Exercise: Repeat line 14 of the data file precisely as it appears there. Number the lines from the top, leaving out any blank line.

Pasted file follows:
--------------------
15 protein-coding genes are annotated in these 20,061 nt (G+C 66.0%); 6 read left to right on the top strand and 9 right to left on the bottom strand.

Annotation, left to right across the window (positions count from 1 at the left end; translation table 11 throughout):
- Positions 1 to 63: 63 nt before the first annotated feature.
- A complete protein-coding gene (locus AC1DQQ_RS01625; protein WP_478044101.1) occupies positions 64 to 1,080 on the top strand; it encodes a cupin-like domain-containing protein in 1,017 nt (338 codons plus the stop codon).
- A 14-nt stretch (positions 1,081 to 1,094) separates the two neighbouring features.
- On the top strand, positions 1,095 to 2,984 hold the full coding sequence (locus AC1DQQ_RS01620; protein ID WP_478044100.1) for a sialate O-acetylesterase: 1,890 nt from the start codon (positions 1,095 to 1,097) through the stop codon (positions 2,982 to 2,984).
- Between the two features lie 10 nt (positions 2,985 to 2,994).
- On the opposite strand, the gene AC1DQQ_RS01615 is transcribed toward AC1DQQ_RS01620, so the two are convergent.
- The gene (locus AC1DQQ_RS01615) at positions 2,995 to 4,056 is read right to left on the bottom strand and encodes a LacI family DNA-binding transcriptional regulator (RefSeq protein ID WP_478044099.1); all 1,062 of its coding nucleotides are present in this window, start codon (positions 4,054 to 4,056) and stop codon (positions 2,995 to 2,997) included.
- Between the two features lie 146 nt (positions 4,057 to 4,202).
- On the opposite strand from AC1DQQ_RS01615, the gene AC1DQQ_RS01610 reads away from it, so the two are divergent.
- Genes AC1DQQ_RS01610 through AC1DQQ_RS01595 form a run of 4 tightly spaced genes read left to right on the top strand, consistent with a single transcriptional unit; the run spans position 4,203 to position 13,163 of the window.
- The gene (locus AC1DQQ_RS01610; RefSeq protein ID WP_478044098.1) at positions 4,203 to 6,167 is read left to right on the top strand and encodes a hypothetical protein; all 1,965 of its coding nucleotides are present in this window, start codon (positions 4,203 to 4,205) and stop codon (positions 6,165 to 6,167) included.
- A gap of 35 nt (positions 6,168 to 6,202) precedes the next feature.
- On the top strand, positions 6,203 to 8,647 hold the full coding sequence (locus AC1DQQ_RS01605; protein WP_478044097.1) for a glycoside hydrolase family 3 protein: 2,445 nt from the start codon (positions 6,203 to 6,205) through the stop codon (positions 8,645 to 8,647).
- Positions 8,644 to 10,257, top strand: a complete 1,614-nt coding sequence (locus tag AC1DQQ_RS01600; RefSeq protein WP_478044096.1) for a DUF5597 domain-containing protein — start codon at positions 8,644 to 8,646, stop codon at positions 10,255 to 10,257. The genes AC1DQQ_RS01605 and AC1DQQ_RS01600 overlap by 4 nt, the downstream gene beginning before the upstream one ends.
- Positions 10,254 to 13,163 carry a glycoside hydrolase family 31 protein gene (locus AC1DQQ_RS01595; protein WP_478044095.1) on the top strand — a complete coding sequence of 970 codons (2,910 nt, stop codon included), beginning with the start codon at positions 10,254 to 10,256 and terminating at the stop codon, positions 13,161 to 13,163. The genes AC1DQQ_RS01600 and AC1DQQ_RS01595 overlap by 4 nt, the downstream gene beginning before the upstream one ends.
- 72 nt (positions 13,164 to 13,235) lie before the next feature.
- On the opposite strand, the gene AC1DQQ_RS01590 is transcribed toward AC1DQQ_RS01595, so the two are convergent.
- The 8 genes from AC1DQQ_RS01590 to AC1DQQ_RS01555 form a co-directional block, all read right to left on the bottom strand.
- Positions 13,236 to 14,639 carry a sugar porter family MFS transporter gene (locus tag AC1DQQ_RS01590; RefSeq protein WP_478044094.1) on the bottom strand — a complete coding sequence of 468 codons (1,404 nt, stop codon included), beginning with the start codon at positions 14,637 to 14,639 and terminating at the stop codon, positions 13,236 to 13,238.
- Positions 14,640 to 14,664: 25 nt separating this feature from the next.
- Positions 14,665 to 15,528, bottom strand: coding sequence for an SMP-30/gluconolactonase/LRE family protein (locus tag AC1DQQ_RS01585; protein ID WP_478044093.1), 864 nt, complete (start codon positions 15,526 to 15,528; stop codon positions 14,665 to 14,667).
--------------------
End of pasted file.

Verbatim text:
- A gap of 35 nt (positions 6,168 to 6,202) precedes the next feature.